U.S. Route 611 Alternate (US 611 Alt.) was an alternate alignment of US 611 that ran between Portland and Stroudsburg across the Delaware Water Gap. US 611 Alt. began at Portland in Northampton County, where US 611 crossed the Portland-Columbia Toll Bridge into New Jersey. From here, it headed north on the west bank of the Delaware River, passing through Slateford. The route traversed the Delaware Water Gap into Monroe County and continued to the community of Delaware Water Gap. Here, US 611 Alt. reached its northern terminus at an intersection with US 611 at Foxtown Hill Road. US 611 Alt. was designated during the 1950s on the former alignment of US 611 when US 611 was realigned to use a new alignment across the river in New Jersey, crossing the Delaware River twice on the Portland-Columbia Toll Bridge and the Delaware Water Gap Toll Bridge. In 1963, the Pennsylvania Highways Department recommended replacing US 611 Alt. with US 611, with the US 611 designation to be removed from I-80. US 611 Alt. was replaced by US 611 in 1965 when it was rerouted out of New Jersey. I-80 had replaced the alignment of US 611 in New Jersey.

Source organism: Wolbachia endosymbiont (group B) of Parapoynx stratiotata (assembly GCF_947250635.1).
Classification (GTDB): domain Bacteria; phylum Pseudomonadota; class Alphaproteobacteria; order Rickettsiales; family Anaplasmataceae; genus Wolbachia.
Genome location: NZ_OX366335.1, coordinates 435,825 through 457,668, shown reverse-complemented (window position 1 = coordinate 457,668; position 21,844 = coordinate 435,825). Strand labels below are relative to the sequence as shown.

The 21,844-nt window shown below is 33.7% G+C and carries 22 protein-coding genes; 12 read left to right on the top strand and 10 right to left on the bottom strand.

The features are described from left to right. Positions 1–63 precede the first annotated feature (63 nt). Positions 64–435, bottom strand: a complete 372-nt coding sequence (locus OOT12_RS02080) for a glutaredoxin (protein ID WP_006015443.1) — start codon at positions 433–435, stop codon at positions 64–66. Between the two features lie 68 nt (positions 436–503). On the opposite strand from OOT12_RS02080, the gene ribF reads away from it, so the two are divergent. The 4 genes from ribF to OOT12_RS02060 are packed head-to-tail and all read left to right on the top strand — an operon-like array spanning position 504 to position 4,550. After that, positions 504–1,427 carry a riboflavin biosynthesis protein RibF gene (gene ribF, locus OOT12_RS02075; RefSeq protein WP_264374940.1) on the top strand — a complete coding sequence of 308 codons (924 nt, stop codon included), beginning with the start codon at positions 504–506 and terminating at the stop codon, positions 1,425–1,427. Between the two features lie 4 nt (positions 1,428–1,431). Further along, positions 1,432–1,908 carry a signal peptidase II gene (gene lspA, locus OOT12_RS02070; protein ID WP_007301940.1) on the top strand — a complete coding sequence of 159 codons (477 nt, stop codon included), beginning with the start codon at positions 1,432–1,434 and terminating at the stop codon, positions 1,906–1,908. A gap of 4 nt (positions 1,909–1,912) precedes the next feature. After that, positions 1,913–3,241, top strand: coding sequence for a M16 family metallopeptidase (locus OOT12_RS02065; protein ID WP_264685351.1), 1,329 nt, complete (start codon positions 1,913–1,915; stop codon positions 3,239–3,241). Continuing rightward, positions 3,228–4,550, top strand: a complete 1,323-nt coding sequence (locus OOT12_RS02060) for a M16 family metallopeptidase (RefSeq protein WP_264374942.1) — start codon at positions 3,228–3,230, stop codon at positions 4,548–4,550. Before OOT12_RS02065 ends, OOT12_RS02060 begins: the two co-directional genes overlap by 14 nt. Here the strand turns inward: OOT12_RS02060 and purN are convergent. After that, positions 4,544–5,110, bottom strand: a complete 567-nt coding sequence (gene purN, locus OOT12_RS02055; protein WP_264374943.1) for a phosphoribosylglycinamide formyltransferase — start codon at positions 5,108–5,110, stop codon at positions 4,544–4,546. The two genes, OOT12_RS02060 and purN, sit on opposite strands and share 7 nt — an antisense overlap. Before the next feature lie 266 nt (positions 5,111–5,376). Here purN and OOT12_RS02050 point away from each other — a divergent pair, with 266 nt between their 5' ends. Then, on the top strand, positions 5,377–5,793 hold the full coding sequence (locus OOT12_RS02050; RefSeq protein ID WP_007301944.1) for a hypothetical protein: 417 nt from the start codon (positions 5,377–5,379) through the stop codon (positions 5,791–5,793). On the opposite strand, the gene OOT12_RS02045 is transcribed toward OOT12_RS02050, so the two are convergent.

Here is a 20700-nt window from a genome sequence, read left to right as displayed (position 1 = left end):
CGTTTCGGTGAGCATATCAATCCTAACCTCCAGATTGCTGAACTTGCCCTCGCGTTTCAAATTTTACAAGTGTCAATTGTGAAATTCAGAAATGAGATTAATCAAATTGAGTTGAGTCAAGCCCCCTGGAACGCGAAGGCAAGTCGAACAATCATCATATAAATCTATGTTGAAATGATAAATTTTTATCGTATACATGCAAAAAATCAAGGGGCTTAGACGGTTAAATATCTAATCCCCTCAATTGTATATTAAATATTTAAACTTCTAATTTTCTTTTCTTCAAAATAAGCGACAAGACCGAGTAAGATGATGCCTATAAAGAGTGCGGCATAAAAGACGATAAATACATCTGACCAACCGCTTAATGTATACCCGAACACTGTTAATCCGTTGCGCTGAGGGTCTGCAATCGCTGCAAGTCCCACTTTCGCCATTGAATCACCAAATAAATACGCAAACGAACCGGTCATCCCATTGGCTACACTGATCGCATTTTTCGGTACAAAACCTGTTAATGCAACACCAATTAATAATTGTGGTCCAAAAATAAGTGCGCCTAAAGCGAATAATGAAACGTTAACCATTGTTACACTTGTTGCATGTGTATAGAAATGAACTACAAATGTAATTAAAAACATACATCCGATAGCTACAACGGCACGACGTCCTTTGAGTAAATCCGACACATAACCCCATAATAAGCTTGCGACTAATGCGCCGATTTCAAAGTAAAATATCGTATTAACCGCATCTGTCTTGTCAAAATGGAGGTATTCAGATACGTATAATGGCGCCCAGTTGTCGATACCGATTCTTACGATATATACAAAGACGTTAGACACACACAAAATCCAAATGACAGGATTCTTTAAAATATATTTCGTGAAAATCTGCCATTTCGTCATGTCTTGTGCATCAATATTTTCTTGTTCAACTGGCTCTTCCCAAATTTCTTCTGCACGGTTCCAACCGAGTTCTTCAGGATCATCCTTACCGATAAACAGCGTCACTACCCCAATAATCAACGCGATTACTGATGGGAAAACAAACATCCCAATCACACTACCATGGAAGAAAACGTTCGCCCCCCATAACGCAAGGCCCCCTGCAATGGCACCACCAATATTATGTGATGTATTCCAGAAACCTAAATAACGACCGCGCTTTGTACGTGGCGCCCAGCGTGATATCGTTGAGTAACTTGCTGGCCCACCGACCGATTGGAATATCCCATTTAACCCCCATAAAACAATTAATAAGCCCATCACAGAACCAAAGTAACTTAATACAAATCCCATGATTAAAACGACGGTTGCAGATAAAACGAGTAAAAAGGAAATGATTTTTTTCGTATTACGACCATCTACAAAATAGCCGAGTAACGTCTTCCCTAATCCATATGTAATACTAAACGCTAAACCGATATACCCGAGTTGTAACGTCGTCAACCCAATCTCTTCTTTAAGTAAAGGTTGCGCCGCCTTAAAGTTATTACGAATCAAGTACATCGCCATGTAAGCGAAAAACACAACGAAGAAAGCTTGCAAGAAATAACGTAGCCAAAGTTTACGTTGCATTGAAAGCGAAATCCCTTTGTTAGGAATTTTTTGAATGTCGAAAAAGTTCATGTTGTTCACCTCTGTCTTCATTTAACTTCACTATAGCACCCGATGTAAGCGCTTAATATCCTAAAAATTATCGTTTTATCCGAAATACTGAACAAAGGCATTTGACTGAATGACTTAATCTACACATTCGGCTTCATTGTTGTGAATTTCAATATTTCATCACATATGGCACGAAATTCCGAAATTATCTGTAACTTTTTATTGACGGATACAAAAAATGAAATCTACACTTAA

- Major intersections
|Northampton||Portland||US 611 (Portland-Columbia Toll Bridge/Delaware Avenue) – Mount Bethel, Easton, New Jersey, New York||Interchange|
|Monroe||Delaware Water Gap||US 611 (Foxtown Hill Road)|
|1.000 mi = 1.609 km; 1.000 km = 0.621 mi
- "Routes 611, 106 Will Be Changed". Standard-Speaker. Hazleton, PA. March 15, 1972. Retrieved August 13, 2015 – via Newspapers.com.